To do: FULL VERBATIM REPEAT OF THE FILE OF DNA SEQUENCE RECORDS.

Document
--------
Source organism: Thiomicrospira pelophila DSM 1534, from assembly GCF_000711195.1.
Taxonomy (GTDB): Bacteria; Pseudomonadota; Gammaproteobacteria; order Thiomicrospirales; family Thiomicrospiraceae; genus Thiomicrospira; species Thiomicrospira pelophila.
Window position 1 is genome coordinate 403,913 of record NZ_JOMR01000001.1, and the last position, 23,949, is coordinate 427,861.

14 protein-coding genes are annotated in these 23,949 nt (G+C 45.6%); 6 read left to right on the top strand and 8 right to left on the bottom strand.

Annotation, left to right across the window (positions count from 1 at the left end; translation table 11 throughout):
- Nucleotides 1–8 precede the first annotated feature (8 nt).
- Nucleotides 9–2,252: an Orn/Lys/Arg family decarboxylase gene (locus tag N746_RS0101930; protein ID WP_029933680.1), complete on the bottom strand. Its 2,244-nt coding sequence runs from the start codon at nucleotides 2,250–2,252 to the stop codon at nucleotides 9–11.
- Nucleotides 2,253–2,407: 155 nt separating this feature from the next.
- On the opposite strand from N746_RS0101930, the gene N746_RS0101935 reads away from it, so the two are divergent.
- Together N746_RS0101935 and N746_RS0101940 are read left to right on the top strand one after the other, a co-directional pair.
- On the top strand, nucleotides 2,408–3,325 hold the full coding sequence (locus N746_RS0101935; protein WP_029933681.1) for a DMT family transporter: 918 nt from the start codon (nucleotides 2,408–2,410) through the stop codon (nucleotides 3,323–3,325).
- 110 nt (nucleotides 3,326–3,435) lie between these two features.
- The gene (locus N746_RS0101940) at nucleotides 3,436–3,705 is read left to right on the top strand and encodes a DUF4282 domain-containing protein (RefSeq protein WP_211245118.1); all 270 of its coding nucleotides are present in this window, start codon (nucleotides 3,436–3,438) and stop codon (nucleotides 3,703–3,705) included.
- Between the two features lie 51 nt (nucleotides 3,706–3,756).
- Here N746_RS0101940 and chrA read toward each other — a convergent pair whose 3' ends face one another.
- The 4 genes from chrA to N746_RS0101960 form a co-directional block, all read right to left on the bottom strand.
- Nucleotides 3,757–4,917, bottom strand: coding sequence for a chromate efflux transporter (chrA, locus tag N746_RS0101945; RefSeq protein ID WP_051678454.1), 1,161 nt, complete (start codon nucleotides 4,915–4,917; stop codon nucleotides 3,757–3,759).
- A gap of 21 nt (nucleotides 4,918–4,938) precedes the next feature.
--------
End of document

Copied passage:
Source organism: Thiomicrospira pelophila DSM 1534, from assembly GCF_000711195.1.
Taxonomy (GTDB): Bacteria; Pseudomonadota; Gammaproteobacteria; order Thiomicrospirales; family Thiomicrospiraceae; genus Thiomicrospira; species Thiomicrospira pelophila.
Window position 1 is genome coordinate 403,913 of record NZ_JOMR01000001.1, and the last position, 23,949, is coordinate 427,861.

14 protein-coding genes are annotated in these 23,949 nt (G+C 45.6%); 6 read left to right on the top strand and 8 right to left on the bottom strand.

Annotation, left to right across the window (positions count from 1 at the left end; translation table 11 throughout):
- Nucleotides 1–8 precede the first annotated feature (8 nt).
- Nucleotides 9–2,252: an Orn/Lys/Arg family decarboxylase gene (locus tag N746_RS0101930; protein ID WP_029933680.1), complete on the bottom strand. Its 2,244-nt coding sequence runs from the start codon at nucleotides 2,250–2,252 to the stop codon at nucleotides 9–11.
- Nucleotides 2,253–2,407: 155 nt separating this feature from the next.
- On the opposite strand from N746_RS0101930, the gene N746_RS0101935 reads away from it, so the two are divergent.
- Together N746_RS0101935 and N746_RS0101940 are read left to right on the top strand one after the other, a co-directional pair.
- On the top strand, nucleotides 2,408–3,325 hold the full coding sequence (locus N746_RS0101935; protein WP_029933681.1) for a DMT family transporter: 918 nt from the start codon (nucleotides 2,408–2,410) through the stop codon (nucleotides 3,323–3,325).
- 110 nt (nucleotides 3,326–3,435) lie between these two features.
- The gene (locus N746_RS0101940) at nucleotides 3,436–3,705 is read left to right on the top strand and encodes a DUF4282 domain-containing protein (RefSeq protein WP_211245118.1); all 270 of its coding nucleotides are present in this window, start codon (nucleotides 3,436–3,438) and stop codon (nucleotides 3,703–3,705) included.
- Between the two features lie 51 nt (nucleotides 3,706–3,756).
- Here N746_RS0101940 and chrA read toward each other — a convergent pair whose 3' ends face one another.
- The 4 genes from chrA to N746_RS0101960 form a co-directional block, all read right to left on the bottom strand.
- Nucleotides 3,757–4,917, bottom strand: coding sequence for a chromate efflux transporter (chrA, locus tag N746_RS0101945; RefSeq protein ID WP_051678454.1), 1,161 nt, complete (start codon nucleotides 4,915–4,917; stop codon nucleotides 3,757–3,759).
- A gap of 21 nt (nucleotides 4,918–4,938) precedes the next feature.